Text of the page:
It is no secret that today’s cars are as safe as cars have ever been. They are loaded with devices designed to protect you in a crash, and increasingly equipped with devices designed to prevent crashes in the first place.
And yet in this modern world of knee-protecting airbags, automatic braking and blind spot monitoring, more and more people are dying in car crashes. According to the National Highway Traffic Safety Administration, or NHTSA, 35,092 Americans died in automobile accidents in 2015 alone , a substantial 7% increase from 2014.
So what does all this mean? Are cars really getting less safe? Are humans becoming more dangerous? The answer isn’t so clear.
First off, today’s cars are significantly safer than cars of the past. This fact should not be debated. Enhanced engineering, stronger materials and crash prevention technologies mean that today’s cars are, in fact, very safe. And yet somehow, NHTSA crash fatality data from 2015 and preliminary data from the National Safety Council in 2016 point to the highest two-year increase in crash fatalities in the past 50 years.
In other words, the increase in fatalities in the past two years compare closely to the increase in fatalities in the early 1960s. It is worth noting that in the 1960s, airbags, anti-lock brakes and even seat belts were unheard of.
Even New Hampshire has seen a dramatic increase in fatal crashes. The NHTSA 2015 annual report states that 2014, 95 people died on New Hampshire roads. In 2015, that number had risen to 114.
Preliminary data from the National Safety Council in early 2017 shows that at least 137 people died in New Hampshire car crashes in 2016, a 49% increase from 2014, only 2 years ago.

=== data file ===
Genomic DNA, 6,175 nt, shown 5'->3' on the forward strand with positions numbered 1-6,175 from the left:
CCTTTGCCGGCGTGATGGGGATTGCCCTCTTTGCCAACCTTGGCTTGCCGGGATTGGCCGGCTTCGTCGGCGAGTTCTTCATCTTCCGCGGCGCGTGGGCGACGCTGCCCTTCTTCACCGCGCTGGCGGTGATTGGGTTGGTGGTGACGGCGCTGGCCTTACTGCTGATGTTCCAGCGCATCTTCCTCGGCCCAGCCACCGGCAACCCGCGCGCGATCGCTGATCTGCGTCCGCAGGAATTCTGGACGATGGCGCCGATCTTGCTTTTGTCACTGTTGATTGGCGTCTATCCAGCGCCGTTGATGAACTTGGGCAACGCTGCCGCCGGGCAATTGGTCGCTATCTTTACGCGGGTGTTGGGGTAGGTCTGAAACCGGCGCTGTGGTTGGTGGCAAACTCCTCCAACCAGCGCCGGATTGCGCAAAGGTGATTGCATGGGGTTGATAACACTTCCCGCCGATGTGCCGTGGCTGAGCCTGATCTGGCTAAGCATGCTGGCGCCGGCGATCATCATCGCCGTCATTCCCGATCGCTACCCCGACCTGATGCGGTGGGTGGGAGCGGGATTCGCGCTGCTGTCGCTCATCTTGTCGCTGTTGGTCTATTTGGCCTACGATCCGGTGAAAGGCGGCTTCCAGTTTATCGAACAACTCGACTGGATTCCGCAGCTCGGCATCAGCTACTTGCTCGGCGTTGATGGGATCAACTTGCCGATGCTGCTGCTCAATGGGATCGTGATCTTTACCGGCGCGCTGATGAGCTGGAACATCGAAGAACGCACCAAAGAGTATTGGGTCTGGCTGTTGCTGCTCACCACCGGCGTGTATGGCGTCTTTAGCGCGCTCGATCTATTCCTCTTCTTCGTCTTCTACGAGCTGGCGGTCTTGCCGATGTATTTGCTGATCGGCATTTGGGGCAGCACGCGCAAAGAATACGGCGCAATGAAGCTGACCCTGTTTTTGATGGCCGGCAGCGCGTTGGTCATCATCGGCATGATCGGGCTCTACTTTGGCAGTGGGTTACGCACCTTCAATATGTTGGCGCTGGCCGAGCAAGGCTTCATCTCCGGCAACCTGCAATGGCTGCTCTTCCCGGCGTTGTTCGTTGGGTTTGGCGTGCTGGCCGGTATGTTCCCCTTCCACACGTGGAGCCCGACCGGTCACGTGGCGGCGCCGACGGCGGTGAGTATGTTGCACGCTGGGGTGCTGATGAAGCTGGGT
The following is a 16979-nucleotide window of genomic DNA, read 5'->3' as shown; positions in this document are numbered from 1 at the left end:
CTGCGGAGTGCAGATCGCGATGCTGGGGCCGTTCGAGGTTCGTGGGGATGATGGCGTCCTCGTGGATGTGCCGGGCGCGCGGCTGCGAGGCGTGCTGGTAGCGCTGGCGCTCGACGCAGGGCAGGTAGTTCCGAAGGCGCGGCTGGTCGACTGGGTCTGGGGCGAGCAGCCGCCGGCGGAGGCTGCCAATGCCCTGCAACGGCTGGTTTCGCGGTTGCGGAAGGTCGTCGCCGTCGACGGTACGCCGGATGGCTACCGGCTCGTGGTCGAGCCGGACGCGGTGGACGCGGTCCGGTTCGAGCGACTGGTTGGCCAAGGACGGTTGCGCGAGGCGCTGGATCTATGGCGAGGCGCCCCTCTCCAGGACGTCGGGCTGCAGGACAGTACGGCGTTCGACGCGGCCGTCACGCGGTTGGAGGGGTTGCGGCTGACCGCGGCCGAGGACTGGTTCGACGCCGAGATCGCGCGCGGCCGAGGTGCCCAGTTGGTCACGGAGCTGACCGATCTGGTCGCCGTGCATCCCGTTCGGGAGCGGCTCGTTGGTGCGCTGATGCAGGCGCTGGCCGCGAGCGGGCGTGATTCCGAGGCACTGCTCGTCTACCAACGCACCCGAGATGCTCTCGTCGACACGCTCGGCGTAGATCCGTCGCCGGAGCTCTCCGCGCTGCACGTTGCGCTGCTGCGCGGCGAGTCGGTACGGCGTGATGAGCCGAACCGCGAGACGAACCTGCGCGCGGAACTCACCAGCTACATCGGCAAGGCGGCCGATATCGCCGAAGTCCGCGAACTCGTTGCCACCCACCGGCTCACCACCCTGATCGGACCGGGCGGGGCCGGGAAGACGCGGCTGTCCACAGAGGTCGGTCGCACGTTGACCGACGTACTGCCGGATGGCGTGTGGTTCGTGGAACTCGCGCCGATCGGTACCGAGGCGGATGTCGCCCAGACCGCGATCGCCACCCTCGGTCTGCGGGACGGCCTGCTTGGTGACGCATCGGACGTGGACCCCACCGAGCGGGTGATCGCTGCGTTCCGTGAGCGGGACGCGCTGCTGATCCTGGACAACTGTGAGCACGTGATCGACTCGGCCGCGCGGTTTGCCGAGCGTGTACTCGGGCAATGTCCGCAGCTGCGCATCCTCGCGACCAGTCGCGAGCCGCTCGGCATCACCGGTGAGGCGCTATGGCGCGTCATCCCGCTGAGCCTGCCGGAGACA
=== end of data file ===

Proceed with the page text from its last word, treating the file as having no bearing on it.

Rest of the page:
Part of this is easy to explain. The NHTSA reports that 350,000,000 more miles were traveled by automobiles in 2015 than 2014, and naturally with increased mileage driven comes more fatalities.
Another factor is the increasing use of handheld technology while driving. Look at any busy American street today and you are likely to see drivers talking on the phone, texting, using Snapchat, programming a GPS, and so much more.
Most modern cars also use touchscreens to change the radio or turn up the heat, unlike the buttons and switches of old. Touchscreens, however, require drivers to take their eyes off the road to see what to press, unlike simple buttons which can be felt without looking away from the road.
Some of the reasons behind fatal crashes, however, have stayed the same. Speed is still a leading cause of fatal crashes, as it has been for almost 60 years according to the NHTSA. Today’s cars are much faster than older cars, making speeding related crashes even more deadly.
A 2017 family sedan would beat a 1980s Ferrari in a simple drag race.
Drugs and alcohol also remain a sizable cause of fatal crashes, although their influence has remained mostly unchanged for the past twenty years.
Lastly, many people still don’t wear seat belts, even though many states require it. Seat belt usage has been proven to decrease fatalities in many automotive accidents, and almost a third of automotive fatalities involve someone who was not wearing a seatbelt.
It’s easy to wonder how anybody survives driving to the store, much less a commute home. But there is reason not to stay in one place forever. Automotive travel is still safe, with only 1.22 fatalities for every 100 million miles driven in 2015, according to the NHTSA’s 2015 report.
More importantly, there are steps people can take to become safer drivers.
- Try not to speed excessively, and try to avoid roads with dangerously high speed limits, like Texas Route 130, with its 85 mph speed limit.
- Don’t drive drunk or on under the influence of any drugs, even prescription ones.
- Don’t text or use a phone, and take care when changing the radio station or looking away from the road.
- Upgrade to a newer, safer car, because even though an ‘84 Cadillac seems safe, it really isn’t.
- And lastly, pay attention to what is going on all around. Over 90% of car crashes are caused by human error; simply paying attention can save your life.